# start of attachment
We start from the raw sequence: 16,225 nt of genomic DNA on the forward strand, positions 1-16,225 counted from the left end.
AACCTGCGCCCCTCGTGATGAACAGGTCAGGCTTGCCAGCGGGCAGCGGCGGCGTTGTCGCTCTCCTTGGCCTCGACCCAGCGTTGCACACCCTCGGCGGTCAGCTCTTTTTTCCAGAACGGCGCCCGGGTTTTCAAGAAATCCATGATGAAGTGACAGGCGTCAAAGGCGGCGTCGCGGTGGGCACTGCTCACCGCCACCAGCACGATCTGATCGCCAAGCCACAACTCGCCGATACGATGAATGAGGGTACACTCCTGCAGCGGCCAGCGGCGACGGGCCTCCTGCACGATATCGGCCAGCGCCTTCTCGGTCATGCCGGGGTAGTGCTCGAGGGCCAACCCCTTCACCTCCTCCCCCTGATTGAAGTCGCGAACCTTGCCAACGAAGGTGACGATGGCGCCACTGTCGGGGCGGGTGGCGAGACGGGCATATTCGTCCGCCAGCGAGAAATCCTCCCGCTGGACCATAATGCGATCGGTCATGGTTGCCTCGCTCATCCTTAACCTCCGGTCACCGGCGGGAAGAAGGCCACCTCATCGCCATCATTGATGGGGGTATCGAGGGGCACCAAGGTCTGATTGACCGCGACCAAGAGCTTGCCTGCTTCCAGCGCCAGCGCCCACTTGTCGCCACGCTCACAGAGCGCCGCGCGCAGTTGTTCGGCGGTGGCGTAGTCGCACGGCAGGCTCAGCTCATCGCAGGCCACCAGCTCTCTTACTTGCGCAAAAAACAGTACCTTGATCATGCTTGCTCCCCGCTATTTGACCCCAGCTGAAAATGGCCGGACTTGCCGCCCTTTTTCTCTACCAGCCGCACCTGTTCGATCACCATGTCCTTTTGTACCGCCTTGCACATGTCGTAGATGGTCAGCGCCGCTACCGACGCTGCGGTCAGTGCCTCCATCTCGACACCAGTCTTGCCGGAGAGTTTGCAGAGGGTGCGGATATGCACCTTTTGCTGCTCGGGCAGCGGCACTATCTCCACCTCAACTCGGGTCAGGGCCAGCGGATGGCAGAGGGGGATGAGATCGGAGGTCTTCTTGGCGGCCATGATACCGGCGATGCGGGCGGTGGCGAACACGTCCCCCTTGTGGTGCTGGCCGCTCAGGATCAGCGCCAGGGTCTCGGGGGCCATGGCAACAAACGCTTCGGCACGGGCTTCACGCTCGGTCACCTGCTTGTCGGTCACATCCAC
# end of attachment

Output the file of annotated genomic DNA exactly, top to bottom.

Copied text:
We start from the raw sequence: 16,225 nt of genomic DNA on the forward strand, positions 1-16,225 counted from the left end.
AACCTGCGCCCCTCGTGATGAACAGGTCAGGCTTGCCAGCGGGCAGCGGCGGCGTTGTCGCTCTCCTTGGCCTCGACCCAGCGTTGCACACCCTCGGCGGTCAGCTCTTTTTTCCAGAACGGCGCCCGGGTTTTCAAGAAATCCATGATGAAGTGACAGGCGTCAAAGGCGGCGTCGCGGTGGGCACTGCTCACCGCCACCAGCACGATCTGATCGCCAAGCCACAACTCGCCGATACGATGAATGAGGGTACACTCCTGCAGCGGCCAGCGGCGACGGGCCTCCTGCACGATATCGGCCAGCGCCTTCTCGGTCATGCCGGGGTAGTGCTCGAGGGCCAACCCCTTCACCTCCTCCCCCTGATTGAAGTCGCGAACCTTGCCAACGAAGGTGACGATGGCGCCACTGTCGGGGCGGGTGGCGAGACGGGCATATTCGTCCGCCAGCGAGAAATCCTCCCGCTGGACCATAATGCGATCGGTCATGGTTGCCTCGCTCATCCTTAACCTCCGGTCACCGGCGGGAAGAAGGCCACCTCATCGCCATCATTGATGGGGGTATCGAGGGGCACCAAGGTCTGATTGACCGCGACCAAGAGCTTGCCTGCTTCCAGCGCCAGCGCCCACTTGTCGCCACGCTCACAGAGCGCCGCGCGCAGTTGTTCGGCGGTGGCGTAGTCGCACGGCAGGCTCAGCTCATCGCAGGCCACCAGCTCTCTTACTTGCGCAAAAAACAGTACCTTGATCATGCTTGCTCCCCGCTATTTGACCCCAGCTGAAAATGGCCGGACTTGCCGCCCTTTTTCTCTACCAGCCGCACCTGTTCGATCACCATGTCCTTTTGTACCGCCTTGCACATGTCGTAGATGGTCAGCGCCGCTACCGACGCTGCGGTCAGTGCCTCCATCTCGACACCAGTCTTGCCGGAGAGTTTGCAGAGGGTGCGGATATGCACCTTTTGCTGCTCGGGCAGCGGCACTATCTCCACCTCAACTCGGGTCAGGGCCAGCGGATGGCAGAGGGGGATGAGATCGGAGGTCTTCTTGGCGGCCATGATACCGGCGATGCGGGCGGTGGCGAACACGTCCCCCTTGTGGTGCTGGCCGCTCAGGATCAGCGCCAGGGTCTCGGGGGCCATGGCAACAAACGCTTCGGCACGGGCTTCACGCTCGGTCACCTGCTTGTCGGTCACATCCAC